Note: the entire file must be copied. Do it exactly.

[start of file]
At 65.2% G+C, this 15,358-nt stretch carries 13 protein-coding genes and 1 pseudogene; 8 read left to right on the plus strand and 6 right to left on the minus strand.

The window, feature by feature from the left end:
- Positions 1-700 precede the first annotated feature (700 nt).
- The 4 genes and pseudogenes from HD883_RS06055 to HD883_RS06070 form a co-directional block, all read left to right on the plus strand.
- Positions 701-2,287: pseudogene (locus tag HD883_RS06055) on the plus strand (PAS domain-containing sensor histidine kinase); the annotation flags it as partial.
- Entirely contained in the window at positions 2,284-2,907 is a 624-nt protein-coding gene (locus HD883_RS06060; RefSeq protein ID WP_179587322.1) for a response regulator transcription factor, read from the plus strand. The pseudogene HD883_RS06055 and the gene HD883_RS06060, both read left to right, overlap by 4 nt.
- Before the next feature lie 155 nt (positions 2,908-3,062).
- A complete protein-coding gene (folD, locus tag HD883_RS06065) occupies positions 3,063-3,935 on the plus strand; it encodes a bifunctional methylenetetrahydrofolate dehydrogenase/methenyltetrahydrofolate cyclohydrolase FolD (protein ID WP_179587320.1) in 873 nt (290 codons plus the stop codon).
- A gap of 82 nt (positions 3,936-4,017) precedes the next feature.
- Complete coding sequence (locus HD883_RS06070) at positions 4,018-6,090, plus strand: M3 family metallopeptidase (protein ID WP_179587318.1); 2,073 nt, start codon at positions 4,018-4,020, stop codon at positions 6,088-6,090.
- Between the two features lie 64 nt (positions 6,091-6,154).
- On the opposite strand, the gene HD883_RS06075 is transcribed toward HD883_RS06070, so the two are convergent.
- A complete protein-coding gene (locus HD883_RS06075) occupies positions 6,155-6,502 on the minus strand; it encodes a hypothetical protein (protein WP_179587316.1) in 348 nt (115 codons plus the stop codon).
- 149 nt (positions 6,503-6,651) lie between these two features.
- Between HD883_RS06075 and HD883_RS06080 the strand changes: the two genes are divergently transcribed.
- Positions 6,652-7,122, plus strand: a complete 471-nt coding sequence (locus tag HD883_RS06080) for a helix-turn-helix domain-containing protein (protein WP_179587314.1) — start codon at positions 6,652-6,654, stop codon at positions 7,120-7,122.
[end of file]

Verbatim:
At 65.2% G+C, this 15,358-nt stretch carries 13 protein-coding genes and 1 pseudogene; 8 read left to right on the plus strand and 6 right to left on the minus strand.

The window, feature by feature from the left end:
- Positions 1-700 precede the first annotated feature (700 nt).
- The 4 genes and pseudogenes from HD883_RS06055 to HD883_RS06070 form a co-directional block, all read left to right on the plus strand.
- Positions 701-2,287: pseudogene (locus tag HD883_RS06055) on the plus strand (PAS domain-containing sensor histidine kinase); the annotation flags it as partial.
- Entirely contained in the window at positions 2,284-2,907 is a 624-nt protein-coding gene (locus HD883_RS06060; RefSeq protein ID WP_179587322.1) for a response regulator transcription factor, read from the plus strand. The pseudogene HD883_RS06055 and the gene HD883_RS06060, both read left to right, overlap by 4 nt.
- Before the next feature lie 155 nt (positions 2,908-3,062).
- A complete protein-coding gene (folD, locus tag HD883_RS06065) occupies positions 3,063-3,935 on the plus strand; it encodes a bifunctional methylenetetrahydrofolate dehydrogenase/methenyltetrahydrofolate cyclohydrolase FolD (protein ID WP_179587320.1) in 873 nt (290 codons plus the stop codon).
- A gap of 82 nt (positions 3,936-4,017) precedes the next feature.
- Complete coding sequence (locus HD883_RS06070) at positions 4,018-6,090, plus strand: M3 family metallopeptidase (protein ID WP_179587318.1); 2,073 nt, start codon at positions 4,018-4,020, stop codon at positions 6,088-6,090.
- Between the two features lie 64 nt (positions 6,091-6,154).
- On the opposite strand, the gene HD883_RS06075 is transcribed toward HD883_RS06070, so the two are convergent.
- A complete protein-coding gene (locus HD883_RS06075) occupies positions 6,155-6,502 on the minus strand; it encodes a hypothetical protein (protein WP_179587316.1) in 348 nt (115 codons plus the stop codon).
- 149 nt (positions 6,503-6,651) lie between these two features.
- Between HD883_RS06075 and HD883_RS06080 the strand changes: the two genes are divergently transcribed.
- Positions 6,652-7,122, plus strand: a complete 471-nt coding sequence (locus tag HD883_RS06080) for a helix-turn-helix domain-containing protein (protein WP_179587314.1) — start codon at positions 6,652-6,654, stop codon at positions 7,120-7,122.